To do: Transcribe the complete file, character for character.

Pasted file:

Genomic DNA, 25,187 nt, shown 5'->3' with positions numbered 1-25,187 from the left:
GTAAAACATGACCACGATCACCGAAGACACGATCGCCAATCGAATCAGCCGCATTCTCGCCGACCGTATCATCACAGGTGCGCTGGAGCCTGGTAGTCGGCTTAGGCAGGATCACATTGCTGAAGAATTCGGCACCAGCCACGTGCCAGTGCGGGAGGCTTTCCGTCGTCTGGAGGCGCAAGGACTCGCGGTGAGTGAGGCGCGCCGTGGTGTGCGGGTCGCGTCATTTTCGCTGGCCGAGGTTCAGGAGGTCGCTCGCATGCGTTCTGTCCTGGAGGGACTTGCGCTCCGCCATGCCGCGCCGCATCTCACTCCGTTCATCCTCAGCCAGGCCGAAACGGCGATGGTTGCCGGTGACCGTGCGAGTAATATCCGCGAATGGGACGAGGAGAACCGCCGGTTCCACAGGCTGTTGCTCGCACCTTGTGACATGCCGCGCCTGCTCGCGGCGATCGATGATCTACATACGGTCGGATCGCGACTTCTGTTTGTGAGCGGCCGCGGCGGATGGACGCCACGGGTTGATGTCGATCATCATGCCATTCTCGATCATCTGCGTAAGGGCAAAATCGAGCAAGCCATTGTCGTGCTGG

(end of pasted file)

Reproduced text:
Genomic DNA, 25,187 nt, shown 5'->3' with positions numbered 1-25,187 from the left:
GTAAAACATGACCACGATCACCGAAGACACGATCGCCAATCGAATCAGCCGCATTCTCGCCGACCGTATCATCACAGGTGCGCTGGAGCCTGGTAGTCGGCTTAGGCAGGATCACATTGCTGAAGAATTCGGCACCAGCCACGTGCCAGTGCGGGAGGCTTTCCGTCGTCTGGAGGCGCAAGGACTCGCGGTGAGTGAGGCGCGCCGTGGTGTGCGGGTCGCGTCATTTTCGCTGGCCGAGGTTCAGGAGGTCGCTCGCATGCGTTCTGTCCTGGAGGGACTTGCGCTCCGCCATGCCGCGCCGCATCTCACTCCGTTCATCCTCAGCCAGGCCGAAACGGCGATGGTTGCCGGTGACCGTGCGAGTAATATCCGCGAATGGGACGAGGAGAACCGCCGGTTCCACAGGCTGTTGCTCGCACCTTGTGACATGCCGCGCCTGCTCGCGGCGATCGATGATCTACATACGGTCGGATCGCGACTTCTGTTTGTGAGCGGCCGCGGCGGATGGACGCCACGGGTTGATGTCGATCATCATGCCATTCTCGATCATCTGCGTAAGGGCAAAATCGAGCAAGCCATTGTCGTGCTGG